September 8th, 2009

I write

Pine Valley Lodge House

Thats the front side.. I couldnt get the whole thing in one shot.. This property is owned by the State of Colorado Forestry Division. Back in the 40's or 50's??? Not sure cuz its been years since I've read the placque on the gazebo below it.. But A very rich man from out east somewhere set out west with 100 of his buddies to build a castle in the mountains.. The government ended up seiseing the property and it is off limits.. The house is inhabited by hundreds of bats.. I got the opportunity to put the roof on it 10 years ago and my roof still looks good.. I musta seen 25 bats a day crawling out from inside that roof while I was working on it.. Ya cant get any closer to the house these days cuz its all fenced off.. its incredible tho..
This is the front door..
And this is the back door..
And down below.. (Its got a nice little path that walks up from a giant parking lot below it and this is approaching it from that parking lot..
BATS!!! Nobody lives here but BATS!!!
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Folks I'm not trying to get political. I realize that this is not the forum for that. I thought it would be interesting to post photos of Camp Casey. The "Unabandoned" photographs are after Cindy Sheehan stopped particiapating in the movement. The camp was still full of life, but President Bush was still in office. The " Abandoned" photographs were taken a couple of days ago. Why is peace not just important now as it was in the first photos?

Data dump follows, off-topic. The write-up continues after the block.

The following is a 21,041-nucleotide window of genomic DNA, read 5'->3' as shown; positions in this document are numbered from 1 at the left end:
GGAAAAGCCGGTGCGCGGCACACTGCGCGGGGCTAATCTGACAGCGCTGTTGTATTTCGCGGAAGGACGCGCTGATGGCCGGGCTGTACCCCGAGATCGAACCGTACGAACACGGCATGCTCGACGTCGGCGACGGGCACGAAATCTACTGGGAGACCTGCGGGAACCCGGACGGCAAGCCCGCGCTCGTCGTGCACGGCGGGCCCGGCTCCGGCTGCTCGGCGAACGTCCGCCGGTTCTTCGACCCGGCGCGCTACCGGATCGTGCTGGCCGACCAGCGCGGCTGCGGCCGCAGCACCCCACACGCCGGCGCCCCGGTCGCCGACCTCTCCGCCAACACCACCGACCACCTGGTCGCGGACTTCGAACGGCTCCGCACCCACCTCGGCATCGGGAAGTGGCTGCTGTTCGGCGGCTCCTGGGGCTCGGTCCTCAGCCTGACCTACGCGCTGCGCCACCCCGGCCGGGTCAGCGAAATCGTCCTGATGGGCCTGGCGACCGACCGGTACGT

UNABANDONED -  a colletion of shoes off the children that died in Iraq.


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happy jesus

A dance of wind and light...

Uniontown Farmhouse, Front

This beautiful old farmhouse rests on a hill near Uniontown, Washington. When we were fortunate enough to visit, the prairie wind tore through open windows and doors, making the entire house vibrate and sing.

It has been badly battered by the elements and various unkindly occupants, but you can tell that it was very well-loved in its day. The baby blue paint in one of the upstairs bedrooms; the trim ever-so-carefully and lovingly painted. You can almost hear the patter of little feet across the upstairs hallway. I wonder at the family who certainly lived here... why they left so much behind. A box of mouldering presto logs in the utility room, rusting tools and vintage TV sets in the barn.

Now, the wind and sunlight have sculpted lace from curtains and lift mournful song from cracks and crannies. The present residents the house shelters have a much more delicate touch. We met them in the parlor.

We photographed everything as it was presented to us; none of these shots were staged in any way.

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